The book contained the BASIC code for 101 computer games that you had to type out yourself in order to play, I think I only ever managed to get one or two of them running. More than the computer programs I remember the illustrations which were just mental. Considering that none of the programs in the books actually had graphics the illustrations helped you visualize what was actually happening.
They sparked your imaginations and turned a bunch of text prompts into a game that was occurring in your head and on the computer. I guess the difference between this kind of game and a modern computer game is like the difference between reading a book and watching a movie. When you read a book your imagination fills in the blanks, with wonderful graphics, when you watch a movie you are stuck with someone else’s vision and someone else’s rubbish acting.
You can get the book in two versions, one with the original art and one without. To be honest I don’t see why you would get the one without the art because the art brought the games to life.
Way back in the dawn of time before MetalGear was a twinkle in Hideo Kojima’s eye, Kojiama created a game which is the source of my love of penguins, Penguin Adventure. In Penguin Advenure you take on the role of Pentarou a penguin tasked with saving the penguin princess Penko Hime. The princess is very ill and only a magic golden apple can save her.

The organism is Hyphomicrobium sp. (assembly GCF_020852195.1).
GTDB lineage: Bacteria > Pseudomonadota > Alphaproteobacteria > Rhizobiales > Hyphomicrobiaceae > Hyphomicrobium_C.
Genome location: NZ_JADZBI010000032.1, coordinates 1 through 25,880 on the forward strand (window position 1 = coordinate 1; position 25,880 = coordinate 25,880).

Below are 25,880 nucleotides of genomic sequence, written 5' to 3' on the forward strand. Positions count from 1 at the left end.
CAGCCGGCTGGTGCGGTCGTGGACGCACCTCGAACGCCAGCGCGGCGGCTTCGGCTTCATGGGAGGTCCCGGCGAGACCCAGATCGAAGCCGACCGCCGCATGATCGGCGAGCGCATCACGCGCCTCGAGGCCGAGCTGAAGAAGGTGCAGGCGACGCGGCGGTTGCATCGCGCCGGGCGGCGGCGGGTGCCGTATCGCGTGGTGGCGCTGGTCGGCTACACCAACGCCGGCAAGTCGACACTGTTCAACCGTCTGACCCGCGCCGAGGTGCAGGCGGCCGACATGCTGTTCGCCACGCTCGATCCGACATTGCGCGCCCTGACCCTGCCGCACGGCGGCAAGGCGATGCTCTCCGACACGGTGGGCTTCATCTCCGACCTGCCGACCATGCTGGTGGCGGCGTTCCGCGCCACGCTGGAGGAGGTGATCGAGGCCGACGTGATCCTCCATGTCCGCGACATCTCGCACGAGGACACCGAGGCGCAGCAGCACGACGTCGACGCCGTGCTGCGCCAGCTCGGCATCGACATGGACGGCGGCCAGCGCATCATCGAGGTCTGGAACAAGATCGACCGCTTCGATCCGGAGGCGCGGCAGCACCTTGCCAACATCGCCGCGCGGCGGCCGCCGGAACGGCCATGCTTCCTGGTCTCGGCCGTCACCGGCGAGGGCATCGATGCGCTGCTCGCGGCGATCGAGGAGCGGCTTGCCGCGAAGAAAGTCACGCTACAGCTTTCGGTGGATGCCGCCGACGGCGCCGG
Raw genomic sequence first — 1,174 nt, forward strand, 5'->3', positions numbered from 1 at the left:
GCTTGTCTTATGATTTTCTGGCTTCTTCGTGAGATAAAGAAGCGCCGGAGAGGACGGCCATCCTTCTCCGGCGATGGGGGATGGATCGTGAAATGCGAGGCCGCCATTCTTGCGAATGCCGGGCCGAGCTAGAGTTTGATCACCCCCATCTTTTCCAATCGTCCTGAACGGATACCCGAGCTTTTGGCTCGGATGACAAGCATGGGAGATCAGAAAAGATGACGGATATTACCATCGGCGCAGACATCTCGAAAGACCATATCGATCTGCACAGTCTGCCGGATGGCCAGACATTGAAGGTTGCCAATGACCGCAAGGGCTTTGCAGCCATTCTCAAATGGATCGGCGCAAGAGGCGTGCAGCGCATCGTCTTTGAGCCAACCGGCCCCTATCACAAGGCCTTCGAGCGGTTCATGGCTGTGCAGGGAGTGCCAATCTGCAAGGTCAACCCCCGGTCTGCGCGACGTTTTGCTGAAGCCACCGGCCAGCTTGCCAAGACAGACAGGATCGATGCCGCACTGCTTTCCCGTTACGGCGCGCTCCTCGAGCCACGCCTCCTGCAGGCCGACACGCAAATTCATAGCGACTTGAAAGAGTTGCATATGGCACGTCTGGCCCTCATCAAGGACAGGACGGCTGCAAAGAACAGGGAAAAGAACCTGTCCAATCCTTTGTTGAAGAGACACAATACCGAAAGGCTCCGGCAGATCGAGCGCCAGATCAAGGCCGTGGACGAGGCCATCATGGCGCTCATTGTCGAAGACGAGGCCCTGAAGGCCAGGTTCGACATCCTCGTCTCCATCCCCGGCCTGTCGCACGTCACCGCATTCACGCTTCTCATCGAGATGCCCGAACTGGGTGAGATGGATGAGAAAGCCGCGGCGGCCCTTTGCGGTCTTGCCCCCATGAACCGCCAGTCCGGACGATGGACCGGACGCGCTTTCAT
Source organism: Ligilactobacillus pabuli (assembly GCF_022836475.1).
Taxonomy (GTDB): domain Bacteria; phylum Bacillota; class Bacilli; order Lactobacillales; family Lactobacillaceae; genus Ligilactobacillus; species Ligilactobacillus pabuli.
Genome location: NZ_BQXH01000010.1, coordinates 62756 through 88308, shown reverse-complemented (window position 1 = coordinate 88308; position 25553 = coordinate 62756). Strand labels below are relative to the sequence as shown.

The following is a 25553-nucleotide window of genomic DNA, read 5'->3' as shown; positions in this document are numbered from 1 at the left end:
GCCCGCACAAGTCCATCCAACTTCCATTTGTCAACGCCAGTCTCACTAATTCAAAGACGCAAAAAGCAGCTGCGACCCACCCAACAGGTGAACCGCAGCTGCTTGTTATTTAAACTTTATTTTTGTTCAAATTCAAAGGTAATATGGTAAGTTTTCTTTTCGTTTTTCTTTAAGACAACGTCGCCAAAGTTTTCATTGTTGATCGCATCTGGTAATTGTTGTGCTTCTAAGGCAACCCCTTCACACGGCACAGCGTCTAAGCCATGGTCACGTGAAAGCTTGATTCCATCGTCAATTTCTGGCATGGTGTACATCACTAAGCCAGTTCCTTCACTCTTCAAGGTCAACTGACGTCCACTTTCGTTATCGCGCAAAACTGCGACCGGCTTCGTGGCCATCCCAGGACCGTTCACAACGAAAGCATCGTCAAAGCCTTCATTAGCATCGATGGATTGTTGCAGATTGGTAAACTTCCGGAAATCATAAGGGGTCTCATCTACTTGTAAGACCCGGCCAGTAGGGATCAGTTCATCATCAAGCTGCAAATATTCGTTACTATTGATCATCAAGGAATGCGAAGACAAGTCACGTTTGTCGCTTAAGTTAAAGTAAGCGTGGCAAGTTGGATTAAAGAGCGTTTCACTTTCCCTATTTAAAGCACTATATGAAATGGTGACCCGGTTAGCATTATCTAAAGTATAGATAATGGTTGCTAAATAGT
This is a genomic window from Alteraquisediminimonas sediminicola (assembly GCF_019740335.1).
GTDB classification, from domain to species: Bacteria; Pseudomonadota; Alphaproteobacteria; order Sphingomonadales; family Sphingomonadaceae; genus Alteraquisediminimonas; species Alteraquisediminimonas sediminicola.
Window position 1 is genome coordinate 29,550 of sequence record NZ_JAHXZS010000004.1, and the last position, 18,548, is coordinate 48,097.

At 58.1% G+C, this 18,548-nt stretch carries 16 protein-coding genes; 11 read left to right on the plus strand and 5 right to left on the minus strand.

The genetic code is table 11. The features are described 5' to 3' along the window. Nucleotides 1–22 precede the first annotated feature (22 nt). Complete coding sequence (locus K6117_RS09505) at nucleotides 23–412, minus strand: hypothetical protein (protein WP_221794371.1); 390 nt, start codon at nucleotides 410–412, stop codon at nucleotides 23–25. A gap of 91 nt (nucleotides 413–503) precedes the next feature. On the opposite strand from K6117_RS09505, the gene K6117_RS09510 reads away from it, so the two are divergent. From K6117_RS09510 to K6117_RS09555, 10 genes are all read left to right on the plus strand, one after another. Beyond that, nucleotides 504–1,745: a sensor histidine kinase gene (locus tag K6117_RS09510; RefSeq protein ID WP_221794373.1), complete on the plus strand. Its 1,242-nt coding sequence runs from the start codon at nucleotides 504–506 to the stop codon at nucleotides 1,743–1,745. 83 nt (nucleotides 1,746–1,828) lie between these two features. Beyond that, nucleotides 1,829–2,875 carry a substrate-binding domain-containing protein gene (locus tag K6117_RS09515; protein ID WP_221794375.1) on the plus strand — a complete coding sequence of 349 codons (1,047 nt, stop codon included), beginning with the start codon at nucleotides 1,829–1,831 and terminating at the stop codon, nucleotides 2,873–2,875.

Your quest was to go from the penguin temple to the magical tree retrieve an apple and get back to the princess in time to save her life. Unlike most modern games where a time limt is set to complete a quest then summarilly ignored, in penguin adventure if you took too long to complete the game, the princess would be dead when you got back to the temple. (It’s been quite some time since I played this game but at least one website says that the only way to get the happy ending is to pause the game once and only once).
During your adventures you traveled through variations of 10 different level types:
While running throught he level you had to avoid various obstacles and collect fish, among the obstacles were cracks in the floor. Now you could almost play through the whole game without realizing this but some of the cracks were actually shops, which rather than avoid you had to fall into. In the shop there was usually one of three shopkeepers.
The three shop keeps offered a variety of items at differing prices, I seem to remember the father christmas one being the cheapest, he might even have given you an item for free. The mean one actually swore at you telling you to buy something Dammit. Some of the items were invaluable for your quest, some were merely useful, some were essential to complete the stage you were playing (Namely the map).
I’m not going to go into what each of the items did but if you are curious you can look here.
Every 3 or so levels you would meet up with a fire breathing dragon, appropritately coloured for the level, either Blue or red. The dragon could be beaten in one of two ways, you could either shoot him to bits using the gun, which of course you’d bought from one of the shops, or if you didn’t have the gun you would have to drive a set of pegs which were in front of the dragon into the ground by jumping on them. Once the dragon was defeated the ground would collapse under him and he’s fall into the water and if the first digit of the time remaining was even a bunch of gold penguins would jump out to join in your victory dance (The number was dependant on the digit, 2, 4, 6 or 8 penguins) I remember despite this not having any effect on the game I would always try to time it to get 8 gold penguins.
I loved Penguin Adventure when I was a kid and I still think fondly of it, looking back at it now, the game was incredibly well designed, and considering the limitations of the MSX hardware (It was about the same level as a NES) it was really innovative.